Promised, p.25
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       Promised, p.25

         Part #1 of One Night series by Jodi Ellen Malpas
 

  ‘Why aren’t I surprised?’ he grunts, as I hear shuffling in the background.

  ‘Where are you?’

  There’s a lengthy silence, then a few more shuffles, and definitely the sound of a door closing. ‘I caught up with Ben last night,’ he whispers.

  ‘Oh yeah?’ I grin down the phone. ‘Dirty stop-out.’

  ‘It wasn’t like that. We went out and had coffee back at his place.’

  ‘And breakfast.’

  ‘Yeah, yeah, and breakfast.’ He’s smiling around his words, making my own grin widen. ‘Listen. You know I said Ben wanted to meet you?’

  ‘I do recall.’

  ‘Well, there’s an opening of a nightclub tonight. Ben’s been planning it for weeks and he’s invited me. He wants you to join us.’

  ‘Me?’ I blurt. ‘In a nightclub?’

  ‘Yes, come on. It’ll be fun. It’s a dead plush place called Ice. Please say yes.’ His beseeching voice won’t shift me. I can’t think of anything worse than subjecting myself to a London nightclub. And anyway, three’s a crowd.

  ‘I don’t think so, Gregory.’ I shake my head to myself.

  ‘Oh, baby girl,’ he groans. If I could see him, I know he’d be pouting. ‘It’ll take your mind off things.’

  ‘What makes you think my mind needs taking off things?’ I ask. ‘I’m fine.’

  He almost growls. ‘Cut the crap, Livy. I’m not taking no for an answer. You’re coming and that’s it. And there will be no Converse, either.’

  ‘Then I’m definitely not coming,’ I grumble. ‘You’re not putting me in those heels again.’

  ‘Yes, you are. And yes, I am!’ he snaps. ‘You’ve got so much to offer the world, Livy. I’m not letting you waste any more time. This isn’t a practice session, you know. One life, baby girl. Just one. You’re coming out tonight, and you’re going to make an effort of it, too. Put those heels on and walk around the house in them all day if that’s what it takes. I’ll be there at eight to pick you up. I expect you to be ready.’ He hangs up, leaving me with my phone at my ear and my mouth open, ready to object. He’s never spoken to me like that before. I’m shocked, but wondering if I’ve just received the kick up the arse I deserve, and which has been a long time coming.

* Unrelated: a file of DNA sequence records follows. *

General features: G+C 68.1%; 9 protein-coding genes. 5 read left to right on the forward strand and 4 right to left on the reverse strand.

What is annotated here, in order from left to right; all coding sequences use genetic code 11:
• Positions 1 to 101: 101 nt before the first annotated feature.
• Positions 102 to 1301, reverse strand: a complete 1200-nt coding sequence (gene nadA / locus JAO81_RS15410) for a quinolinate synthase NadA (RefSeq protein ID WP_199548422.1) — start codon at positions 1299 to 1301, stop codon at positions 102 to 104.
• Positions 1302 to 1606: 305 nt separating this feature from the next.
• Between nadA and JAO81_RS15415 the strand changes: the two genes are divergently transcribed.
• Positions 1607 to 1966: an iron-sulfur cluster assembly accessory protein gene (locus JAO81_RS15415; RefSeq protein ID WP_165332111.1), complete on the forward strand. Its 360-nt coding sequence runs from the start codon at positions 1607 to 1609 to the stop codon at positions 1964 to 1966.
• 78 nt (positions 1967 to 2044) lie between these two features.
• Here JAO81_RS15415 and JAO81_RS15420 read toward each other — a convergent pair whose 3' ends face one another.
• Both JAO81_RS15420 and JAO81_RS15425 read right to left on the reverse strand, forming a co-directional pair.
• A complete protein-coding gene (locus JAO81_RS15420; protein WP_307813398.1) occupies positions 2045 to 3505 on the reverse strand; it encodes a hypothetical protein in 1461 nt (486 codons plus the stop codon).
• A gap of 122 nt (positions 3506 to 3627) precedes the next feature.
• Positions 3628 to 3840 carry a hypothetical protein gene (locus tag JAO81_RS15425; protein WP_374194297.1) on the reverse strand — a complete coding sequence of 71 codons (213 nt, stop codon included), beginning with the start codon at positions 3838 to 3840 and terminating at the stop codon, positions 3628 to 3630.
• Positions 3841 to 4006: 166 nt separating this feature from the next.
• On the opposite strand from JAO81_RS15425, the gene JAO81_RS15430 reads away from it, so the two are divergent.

Too many years have been wasted; too much time spent pretending to be content with my closed-off life. Not any more. Miller Hart may have sent me into unfamiliar emotional turmoil, but he’s also made me realise that I have so much more to offer the world. No more closing myself off and hiding away, too afraid to be vulnerable – too afraid of becoming my mother.

  I jump off the bed and slip my feet into the black stilettos and start pacing around my room, concentrating on walking with poise and with my head held high, not looking down at the ridiculous angle that my usually flat feet are at. While I’m doing this, I search Google on my phone for local gyms – not Virgin – and I call to arrange an induction for Tuesday evening. Then I try the stairs, taking them carefully and at a slight angle to maintain my ladylike posture and gracefulness. I’m doing well.

  Walking down the hall, I smile when I hit the wooden floor of the kitchen, having got here without a stumble, stagger, or slip.

  Nan swings around at the sound of heels clicking on the floor, her mouth falling open.